1. There’s a 50 percent chance Malik’s car will need engine repairs within the next six months, which would cost $1,000. At the same time there is a 10% chance that he will have to replace the air conditioning unit in his home, which would cost $4,000. What represents the greatest financial risk for Malik?

  2. Anna saves $500 every year for 10 years and then stops saving any additional money. At the same time, Charlie saves nothing for 10 years but then receives a gift of $5,000, which he decides to save up. If both Anna and Charlie earn a 5% return each year, who will have the most money to save after 20 years?

  3. Jose owes $1,000 on a loan that has an interest rate of 20% a year compounded annually. If he doesn’t pay the loan, at this interest rate, how many years will it take him to double the amount he owes? (Possible answers: less than 5 years; 5 to 10 years; more than 10 years; I don’t know)

Answers:

1. Although it may cost Malik $4,000 to repair his air conditioning, the likelihood of a $1,000 car repair is much greater, meaning he poses a more significant financial risk.

2. Anna after 20 years would have more money than Charlie, considering that her savings would have a 10-year head start to accrue interest.

3. If your answer to the third question was “less than 5 years old”, you would have been among the respondents who answered correctly. Without making payments on his car loan, Jose’s loan balance would double within four years.

Why financial literacy matters

A man checks his finances.

A man checks his finances.

The TIAA-GFLEC indicates a direct correlation between financial literacy and financial well-being. The more adults know about money, the better off they are.

The survey found that people with low levels of financial literacy are six times more likely to have difficulty making ends meet than adults with high levels of financial literacy. They are also five times more likely to not have enough emergency savings to cover a month of expenses and three times more likely to be unable to withstand a $2,000 financial shock.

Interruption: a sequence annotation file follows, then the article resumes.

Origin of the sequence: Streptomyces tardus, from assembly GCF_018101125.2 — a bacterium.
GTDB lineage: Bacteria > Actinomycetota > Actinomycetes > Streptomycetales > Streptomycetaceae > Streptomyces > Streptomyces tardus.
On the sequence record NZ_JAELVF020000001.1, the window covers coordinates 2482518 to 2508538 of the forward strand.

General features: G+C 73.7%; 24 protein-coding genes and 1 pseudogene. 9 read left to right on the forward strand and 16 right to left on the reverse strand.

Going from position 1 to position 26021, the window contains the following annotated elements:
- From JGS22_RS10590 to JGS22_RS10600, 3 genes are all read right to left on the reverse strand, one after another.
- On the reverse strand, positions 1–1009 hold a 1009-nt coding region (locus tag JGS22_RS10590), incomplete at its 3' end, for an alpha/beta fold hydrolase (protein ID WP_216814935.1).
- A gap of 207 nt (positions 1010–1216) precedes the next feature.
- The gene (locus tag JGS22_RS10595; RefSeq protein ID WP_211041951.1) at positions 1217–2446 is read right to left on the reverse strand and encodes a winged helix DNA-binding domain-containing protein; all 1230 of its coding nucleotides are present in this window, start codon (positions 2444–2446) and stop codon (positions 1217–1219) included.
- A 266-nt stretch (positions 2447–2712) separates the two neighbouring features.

“It is evident again that higher financial literacy tends to translate into higher financial well-being, and lower financial literacy is generally associated with lower financial well-being,” concluded the study authors.

Meanwhile, a separate study calculated what a lack of financial literacy could actually cost someone. At the end of 2021, the National Financial Educators Council (NFEC) conducted a survey of 3,389 adults and found that the average adult loses approximately $1,389 annually due to a lack of financial literacy, including personal finance and investments.

Bottom line

Unfortunately, financial literacy is not improving among American adults. On average, respondents to the 2022 TIAA Institute-GFLEC Personal Finance Index answered only half of the questions correctly, a troubling figure that hasn’t improved since the survey’s first year in 2017. Understanding financial risk is the only area in which adults need the most improvement, as only 36% of risk-related questions were answered correctly in 2022.

Tips to improve your financial literacy

  • Working with a financial advisor is one of the best ways to improve your understanding of financial topics, including investing, saving, and planning for retirement. Finding a qualified financial advisor doesn’t have to be difficult. SmartAsset’s free tool matches you with up to three financial advisors serving your area, and you can interview your advisors at no cost to decide which one is right for you. If you’re ready to find an advisor who can help you reach your financial goals, get started now.

  • SmartAsset has a wealth of reference articles to help you better understand your finances, as well as guides specifically focused on particular topics, including investing, estate planning, taxes, and more.

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The post 23% of adults got three-quarters of financial literacy questions wrong: Can you do them right? first appeared on the SmartAsset Blog.